Pivot to Value?

Pivot to Value?
Heartland Advisors Value Investing 100 Base Value Chart

Source: The Leuthold Group and FactSet Research Systems Inc. 10/1/1990 to 10/31/2020 monthly. This chart shows relative strength between the Russell 1000 Growth and Russell 1000 Value Indices.
All indices are unmanaged. It is not possible to invest directly in an index. 
Past performance does not guarantee future results

The past few weeks have offered a vivid look at the risks caused by the decade-long outperformance of Growth over Value, as well as potential rewards for long-suffering value investors. 

For too long, the playbook has been the same--bid up large Tech names on the belief that earnings growth for the rest of the market would be lackluster. Historically low interest rates reinforced the view and made the promise of outsized earnings growth in the future appear more valuable in today’s dollars. The news that COVID-19 vaccines may be available in the coming months, has flipped that approach on its head. 

Pessimism has turned to economic optimism.

The new outlook has led to painful results for Growth investors who saw share prices drop. 

For Value investors who remained steadfast in their belief that the price paid remains the cornerstone of prudent investing, the reversal was a welcomed affirmation of a commonsense approach.

We don’t expect the Growth/Value dynamic to reverse in a straight line, but we do believe the last few weeks offers a valuable lesson to investors who may have been lulled into complacency.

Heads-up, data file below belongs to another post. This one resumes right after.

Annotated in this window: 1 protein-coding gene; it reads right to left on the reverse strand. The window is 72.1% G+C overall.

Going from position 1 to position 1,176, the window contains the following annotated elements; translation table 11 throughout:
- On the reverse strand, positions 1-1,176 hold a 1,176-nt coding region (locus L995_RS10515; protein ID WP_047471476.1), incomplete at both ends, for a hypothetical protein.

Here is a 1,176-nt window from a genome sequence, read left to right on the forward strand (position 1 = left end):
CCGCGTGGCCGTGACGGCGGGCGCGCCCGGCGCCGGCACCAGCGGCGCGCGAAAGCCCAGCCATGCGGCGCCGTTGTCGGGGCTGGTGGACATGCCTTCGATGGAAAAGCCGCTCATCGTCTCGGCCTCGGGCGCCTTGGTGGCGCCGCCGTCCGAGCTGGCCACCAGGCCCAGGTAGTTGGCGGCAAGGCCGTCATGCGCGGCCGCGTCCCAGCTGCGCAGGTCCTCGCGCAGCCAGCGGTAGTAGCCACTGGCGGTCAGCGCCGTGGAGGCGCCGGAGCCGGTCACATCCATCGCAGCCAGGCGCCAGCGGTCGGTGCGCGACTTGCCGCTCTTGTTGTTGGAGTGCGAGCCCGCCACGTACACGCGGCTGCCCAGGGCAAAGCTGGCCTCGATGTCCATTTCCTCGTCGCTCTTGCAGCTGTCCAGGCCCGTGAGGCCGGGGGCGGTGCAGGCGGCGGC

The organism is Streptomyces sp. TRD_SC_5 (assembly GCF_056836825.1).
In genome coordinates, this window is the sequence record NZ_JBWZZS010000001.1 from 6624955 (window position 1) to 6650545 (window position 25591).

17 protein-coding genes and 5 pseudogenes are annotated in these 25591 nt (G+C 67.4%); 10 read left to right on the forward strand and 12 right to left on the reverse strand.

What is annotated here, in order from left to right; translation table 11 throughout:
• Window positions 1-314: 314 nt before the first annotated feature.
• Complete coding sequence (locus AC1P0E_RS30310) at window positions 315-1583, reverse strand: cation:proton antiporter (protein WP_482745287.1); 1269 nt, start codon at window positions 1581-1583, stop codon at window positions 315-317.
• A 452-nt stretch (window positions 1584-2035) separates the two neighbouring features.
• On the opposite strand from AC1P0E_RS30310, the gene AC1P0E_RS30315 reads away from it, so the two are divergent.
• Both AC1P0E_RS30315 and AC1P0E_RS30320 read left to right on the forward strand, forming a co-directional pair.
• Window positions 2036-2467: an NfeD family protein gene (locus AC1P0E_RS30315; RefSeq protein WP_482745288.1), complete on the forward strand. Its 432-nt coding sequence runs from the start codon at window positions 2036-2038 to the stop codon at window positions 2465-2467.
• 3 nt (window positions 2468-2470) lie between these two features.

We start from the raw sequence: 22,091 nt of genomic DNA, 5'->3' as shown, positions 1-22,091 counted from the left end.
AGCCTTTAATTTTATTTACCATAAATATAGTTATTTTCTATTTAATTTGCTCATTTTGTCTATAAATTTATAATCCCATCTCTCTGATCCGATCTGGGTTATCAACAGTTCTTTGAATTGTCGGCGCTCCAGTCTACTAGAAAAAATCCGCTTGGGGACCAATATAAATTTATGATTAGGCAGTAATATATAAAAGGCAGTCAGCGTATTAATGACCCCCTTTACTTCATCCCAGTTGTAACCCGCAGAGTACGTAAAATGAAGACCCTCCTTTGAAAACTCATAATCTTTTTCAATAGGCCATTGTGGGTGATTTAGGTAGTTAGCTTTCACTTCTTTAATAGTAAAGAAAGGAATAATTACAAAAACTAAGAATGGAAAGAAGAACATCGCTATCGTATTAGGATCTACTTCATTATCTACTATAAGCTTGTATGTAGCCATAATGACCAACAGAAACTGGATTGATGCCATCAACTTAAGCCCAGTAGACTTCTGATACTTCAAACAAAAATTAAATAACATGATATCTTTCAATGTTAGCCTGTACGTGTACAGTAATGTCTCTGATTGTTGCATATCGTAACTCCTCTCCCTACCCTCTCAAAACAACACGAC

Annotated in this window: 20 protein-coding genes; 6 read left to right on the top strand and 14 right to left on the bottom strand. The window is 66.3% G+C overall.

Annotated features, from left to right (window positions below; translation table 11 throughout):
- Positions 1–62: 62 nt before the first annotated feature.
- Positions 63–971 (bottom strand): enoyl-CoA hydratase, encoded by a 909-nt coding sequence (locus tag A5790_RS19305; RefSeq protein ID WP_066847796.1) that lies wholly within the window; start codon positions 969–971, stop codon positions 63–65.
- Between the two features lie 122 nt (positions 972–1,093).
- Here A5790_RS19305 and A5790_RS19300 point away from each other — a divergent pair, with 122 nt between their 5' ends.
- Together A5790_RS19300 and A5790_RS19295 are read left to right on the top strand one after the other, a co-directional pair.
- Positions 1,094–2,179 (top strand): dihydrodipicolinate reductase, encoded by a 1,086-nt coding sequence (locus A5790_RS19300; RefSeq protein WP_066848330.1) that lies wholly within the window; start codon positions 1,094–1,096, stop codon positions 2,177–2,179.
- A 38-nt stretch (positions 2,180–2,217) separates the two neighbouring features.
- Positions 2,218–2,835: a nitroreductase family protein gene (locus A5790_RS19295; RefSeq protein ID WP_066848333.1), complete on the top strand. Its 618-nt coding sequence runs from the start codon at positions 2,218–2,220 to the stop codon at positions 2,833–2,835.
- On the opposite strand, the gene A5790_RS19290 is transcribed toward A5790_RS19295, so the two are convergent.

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Bill Nasgovitz

Nasgovitz is Chairman and Portfolio Manager of the Value Fund and its corresponding separately managed account strategy. He has 53 years of industry experience, 38 at Heartland.


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Past performance does not guarantee future results.

Investing involves risk, including the potential loss of principal.

There is no guarantee that a particular investment strategy will be successful.

Growth and value investing each have unique risks and potential for rewards and may not be suitable for all investors. A growth investing strategy emphasizes capital appreciation and typically carries a higher risk of loss and potential reward than a value investing strategy; a value investing strategy emphasizes investments in companies believed to be undervalued.

Value investments are subject to the risk that their intrinsic value may not be recognized by the broad market.

The statements and opinions expressed in the articles or appearances are those of the presenter. Any discussion of investments and investment strategies represents the presenters' views as of the date created and are subject to change without notice. The opinions expressed are for general information only and are not intended to provide specific advice or recommendations for any individual. Any forecasts may not prove to be true.

Economic predictions are based on estimates and are subject to change.

Heartland’s investing glossary provides definitions for several terms used on this page.